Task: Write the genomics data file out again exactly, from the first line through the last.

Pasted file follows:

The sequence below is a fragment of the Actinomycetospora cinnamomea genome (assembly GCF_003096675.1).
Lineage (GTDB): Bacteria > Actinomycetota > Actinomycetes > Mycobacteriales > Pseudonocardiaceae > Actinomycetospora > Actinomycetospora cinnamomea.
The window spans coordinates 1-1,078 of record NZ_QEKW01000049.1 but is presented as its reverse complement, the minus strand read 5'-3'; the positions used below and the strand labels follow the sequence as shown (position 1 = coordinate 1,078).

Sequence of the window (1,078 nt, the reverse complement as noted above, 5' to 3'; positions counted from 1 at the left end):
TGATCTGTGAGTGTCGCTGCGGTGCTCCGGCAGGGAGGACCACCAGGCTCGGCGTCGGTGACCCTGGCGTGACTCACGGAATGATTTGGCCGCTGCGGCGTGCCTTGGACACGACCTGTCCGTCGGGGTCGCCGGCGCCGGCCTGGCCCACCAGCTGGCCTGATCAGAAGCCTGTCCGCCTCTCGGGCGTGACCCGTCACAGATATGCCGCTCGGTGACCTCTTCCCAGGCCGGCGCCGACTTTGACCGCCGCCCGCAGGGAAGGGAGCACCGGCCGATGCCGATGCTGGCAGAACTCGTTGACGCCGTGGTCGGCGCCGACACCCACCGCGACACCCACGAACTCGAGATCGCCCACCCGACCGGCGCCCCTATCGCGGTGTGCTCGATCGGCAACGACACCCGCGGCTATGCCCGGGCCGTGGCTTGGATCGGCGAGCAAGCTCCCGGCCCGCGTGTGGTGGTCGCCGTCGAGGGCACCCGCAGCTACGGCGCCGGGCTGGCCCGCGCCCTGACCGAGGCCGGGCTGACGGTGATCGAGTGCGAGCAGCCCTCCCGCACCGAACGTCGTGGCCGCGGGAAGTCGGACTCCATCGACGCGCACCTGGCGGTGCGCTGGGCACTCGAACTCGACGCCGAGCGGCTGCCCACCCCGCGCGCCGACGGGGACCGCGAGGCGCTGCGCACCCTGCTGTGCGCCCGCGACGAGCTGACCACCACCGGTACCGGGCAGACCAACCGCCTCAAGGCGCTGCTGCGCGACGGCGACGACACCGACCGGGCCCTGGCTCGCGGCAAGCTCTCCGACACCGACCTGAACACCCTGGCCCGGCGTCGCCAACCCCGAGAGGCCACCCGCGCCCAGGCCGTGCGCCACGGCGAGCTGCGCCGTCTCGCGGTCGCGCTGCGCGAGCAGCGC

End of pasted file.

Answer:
The sequence below is a fragment of the Actinomycetospora cinnamomea genome (assembly GCF_003096675.1).
Lineage (GTDB): Bacteria > Actinomycetota > Actinomycetes > Mycobacteriales > Pseudonocardiaceae > Actinomycetospora > Actinomycetospora cinnamomea.
The window spans coordinates 1-1,078 of record NZ_QEKW01000049.1 but is presented as its reverse complement, the minus strand read 5'-3'; the positions used below and the strand labels follow the sequence as shown (position 1 = coordinate 1,078).

Sequence of the window (1,078 nt, the reverse complement as noted above, 5' to 3'; positions counted from 1 at the left end):
TGATCTGTGAGTGTCGCTGCGGTGCTCCGGCAGGGAGGACCACCAGGCTCGGCGTCGGTGACCCTGGCGTGACTCACGGAATGATTTGGCCGCTGCGGCGTGCCTTGGACACGACCTGTCCGTCGGGGTCGCCGGCGCCGGCCTGGCCCACCAGCTGGCCTGATCAGAAGCCTGTCCGCCTCTCGGGCGTGACCCGTCACAGATATGCCGCTCGGTGACCTCTTCCCAGGCCGGCGCCGACTTTGACCGCCGCCCGCAGGGAAGGGAGCACCGGCCGATGCCGATGCTGGCAGAACTCGTTGACGCCGTGGTCGGCGCCGACACCCACCGCGACACCCACGAACTCGAGATCGCCCACCCGACCGGCGCCCCTATCGCGGTGTGCTCGATCGGCAACGACACCCGCGGCTATGCCCGGGCCGTGGCTTGGATCGGCGAGCAAGCTCCCGGCCCGCGTGTGGTGGTCGCCGTCGAGGGCACCCGCAGCTACGGCGCCGGGCTGGCCCGCGCCCTGACCGAGGCCGGGCTGACGGTGATCGAGTGCGAGCAGCCCTCCCGCACCGAACGTCGTGGCCGCGGGAAGTCGGACTCCATCGACGCGCACCTGGCGGTGCGCTGGGCACTCGAACTCGACGCCGAGCGGCTGCCCACCCCGCGCGCCGACGGGGACCGCGAGGCGCTGCGCACCCTGCTGTGCGCCCGCGACGAGCTGACCACCACCGGTACCGGGCAGACCAACCGCCTCAAGGCGCTGCTGCGCGACGGCGACGACACCGACCGGGCCCTGGCTCGCGGCAAGCTCTCCGACACCGACCTGAACACCCTGGCCCGGCGTCGCCAACCCCGAGAGGCCACCCGCGCCCAGGCCGTGCGCCACGGCGAGCTGCGCCGTCTCGCGGTCGCGCTGCGCGAGCAGCGC